Being able to identify trends is one of the most fundamental skills a forex trader should acquire. The main method of identifying trends is by using moving averages, as discussed in the previous section. Moving averages are lagging indicators, which means that they do not predict new trends but confirm trends once they have been established. In general, a stock is deemed to be in an uptrend when the price is above a moving average and the average is sloping upward. Conversely, a trader will use a price below a downward sloping average to confirm a downtrend. Many traders will only consider holding a long position in an asset when the price is trading above a moving average.

The forex market generally tends to moves in trends more than the overall stock market. Why? The stock market is made up of a collection of individual stocks that are generally affected by the micro-dynamics of the particular individual companies. The forex market, on the other hand, is driven by macroeconomic trends that can sometimes take years to play out. These trends usually best manifest themselves through the major pairs such as the EUR/USD, USD/JPY, GBP/USD, and USD/CHF. Here we take a look at these trends and a common moving average technique to detect these trends.

Observing the Significance of the Long Term

Because the forex market is driven dominantly by macroeconomic trends, many traders prefer to base their trades on a long-term outlook. One tool traders frequently use to gauge the strength of a trend is a combination of three simple moving averages called the three-SMA filter. For an example of how they are used, take a look at Figure 1 and Figure 2, which both use a three-SMA filter.

The Three-SMA

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The three-SMA filter is a good way to gauge the strength and direction of a trend. The filter is created by plotting three moving averages on the chart: a short-term, intermediate-term and a long-term moving average. The basic premise of this filter is that if the short-term trend (seven-day SMA), the intermediate-term trend (35-day SMA) and the long-term trend (70-day SMA) are all aligned in one direction, then the trend is strong.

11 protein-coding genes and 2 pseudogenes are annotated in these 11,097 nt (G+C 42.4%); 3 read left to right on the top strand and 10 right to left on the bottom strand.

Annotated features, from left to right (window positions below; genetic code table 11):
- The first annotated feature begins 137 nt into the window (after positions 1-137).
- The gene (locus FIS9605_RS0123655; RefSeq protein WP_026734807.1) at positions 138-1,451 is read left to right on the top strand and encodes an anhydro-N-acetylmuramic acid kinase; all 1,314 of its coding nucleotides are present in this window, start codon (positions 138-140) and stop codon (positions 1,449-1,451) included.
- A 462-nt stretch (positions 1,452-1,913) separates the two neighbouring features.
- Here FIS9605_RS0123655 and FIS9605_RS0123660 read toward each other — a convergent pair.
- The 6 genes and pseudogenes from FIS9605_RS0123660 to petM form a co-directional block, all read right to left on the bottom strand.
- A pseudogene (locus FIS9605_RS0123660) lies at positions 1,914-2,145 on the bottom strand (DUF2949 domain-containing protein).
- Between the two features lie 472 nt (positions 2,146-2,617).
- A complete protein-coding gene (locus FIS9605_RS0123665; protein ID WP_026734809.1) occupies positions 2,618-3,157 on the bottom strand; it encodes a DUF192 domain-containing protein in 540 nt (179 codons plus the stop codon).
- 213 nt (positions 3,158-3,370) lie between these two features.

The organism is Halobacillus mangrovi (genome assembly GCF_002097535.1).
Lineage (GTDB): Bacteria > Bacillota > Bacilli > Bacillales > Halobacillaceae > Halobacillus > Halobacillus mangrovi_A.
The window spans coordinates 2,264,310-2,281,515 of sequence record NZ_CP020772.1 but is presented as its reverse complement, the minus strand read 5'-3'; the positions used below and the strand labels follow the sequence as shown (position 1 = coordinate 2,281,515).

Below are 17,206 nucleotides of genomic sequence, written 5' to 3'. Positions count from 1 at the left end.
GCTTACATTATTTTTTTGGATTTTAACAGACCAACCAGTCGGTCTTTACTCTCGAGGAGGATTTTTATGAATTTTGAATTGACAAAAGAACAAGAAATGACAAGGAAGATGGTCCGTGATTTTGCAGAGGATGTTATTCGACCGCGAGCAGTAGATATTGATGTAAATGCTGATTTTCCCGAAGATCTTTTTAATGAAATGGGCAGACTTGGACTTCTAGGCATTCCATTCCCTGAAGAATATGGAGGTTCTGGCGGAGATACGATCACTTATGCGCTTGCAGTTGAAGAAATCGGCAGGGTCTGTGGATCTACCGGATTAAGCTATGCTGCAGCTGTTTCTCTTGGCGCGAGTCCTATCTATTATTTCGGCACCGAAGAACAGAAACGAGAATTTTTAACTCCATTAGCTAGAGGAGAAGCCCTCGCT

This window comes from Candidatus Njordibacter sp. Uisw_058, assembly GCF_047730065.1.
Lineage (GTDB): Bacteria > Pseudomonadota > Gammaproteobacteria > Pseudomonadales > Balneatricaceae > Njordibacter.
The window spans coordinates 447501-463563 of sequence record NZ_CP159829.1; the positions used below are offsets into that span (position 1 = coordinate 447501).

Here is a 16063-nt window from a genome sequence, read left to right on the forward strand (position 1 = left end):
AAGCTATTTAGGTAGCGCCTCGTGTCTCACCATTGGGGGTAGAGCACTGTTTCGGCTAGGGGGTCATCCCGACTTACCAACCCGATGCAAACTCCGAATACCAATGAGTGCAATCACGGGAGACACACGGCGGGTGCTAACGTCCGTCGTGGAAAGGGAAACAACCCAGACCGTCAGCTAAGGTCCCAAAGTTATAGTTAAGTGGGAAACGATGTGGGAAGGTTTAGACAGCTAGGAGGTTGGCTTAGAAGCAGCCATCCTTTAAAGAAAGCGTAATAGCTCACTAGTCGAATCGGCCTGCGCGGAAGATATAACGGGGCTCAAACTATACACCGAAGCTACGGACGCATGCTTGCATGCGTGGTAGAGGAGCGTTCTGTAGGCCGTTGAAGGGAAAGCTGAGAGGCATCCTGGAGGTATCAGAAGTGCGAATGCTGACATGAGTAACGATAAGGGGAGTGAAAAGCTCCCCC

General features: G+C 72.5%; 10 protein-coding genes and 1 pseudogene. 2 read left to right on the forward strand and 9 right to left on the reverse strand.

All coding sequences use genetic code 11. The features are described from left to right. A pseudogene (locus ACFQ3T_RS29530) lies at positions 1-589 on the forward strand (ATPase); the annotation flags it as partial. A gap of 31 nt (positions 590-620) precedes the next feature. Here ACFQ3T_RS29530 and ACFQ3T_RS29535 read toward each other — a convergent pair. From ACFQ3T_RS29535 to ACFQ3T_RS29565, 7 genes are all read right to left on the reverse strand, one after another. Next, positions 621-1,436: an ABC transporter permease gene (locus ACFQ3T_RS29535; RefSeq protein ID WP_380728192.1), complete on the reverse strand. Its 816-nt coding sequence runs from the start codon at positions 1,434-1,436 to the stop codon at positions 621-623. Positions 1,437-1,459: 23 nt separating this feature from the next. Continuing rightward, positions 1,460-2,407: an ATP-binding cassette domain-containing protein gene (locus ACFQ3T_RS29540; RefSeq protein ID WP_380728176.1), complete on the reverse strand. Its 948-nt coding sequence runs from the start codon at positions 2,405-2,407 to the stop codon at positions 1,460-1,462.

You may be asking yourself why we're using a 70-day moving average here. The truthful answer is that we chose these values because of how the price responded to these levels in the past. As mentioned, you can use different period moving averages if you wish, the important concept is the interplay between the short, intermediate and long-term averages. As long as you use reasonable proxies for each of these trends, the three-SMA filter will provide valuable analysis. (Another tool used to spot trends is applying envelopes to the moving average. Learn more about this technique in Moving Average Envelopes: Refining A Popular Trading Tool.)

Looking at the USD/CAD from two time perspectives (short and long-term), we can see how different the trend signals can be. Figure 1 displays the daily price action for the months of February, March and April 2017, which shows volatile movement with a clear bullish bias. Figure 2, however, charts the weekly data from May 2012 to May 2017, and paints a very different picture. According to Figure 2, USD/CAD wavered from its defined uptrend between April 2016 and April 2017 and many active traders were expecting the uptrend to reverse.

Trends will not continue to go in one direction forever. Often times, a trend will reach what is known as a resistance or support, which are price levels that the currency can't seem to push past. We'll introduce you to the concept of resistance and supports in the next section.

Resistance & Support

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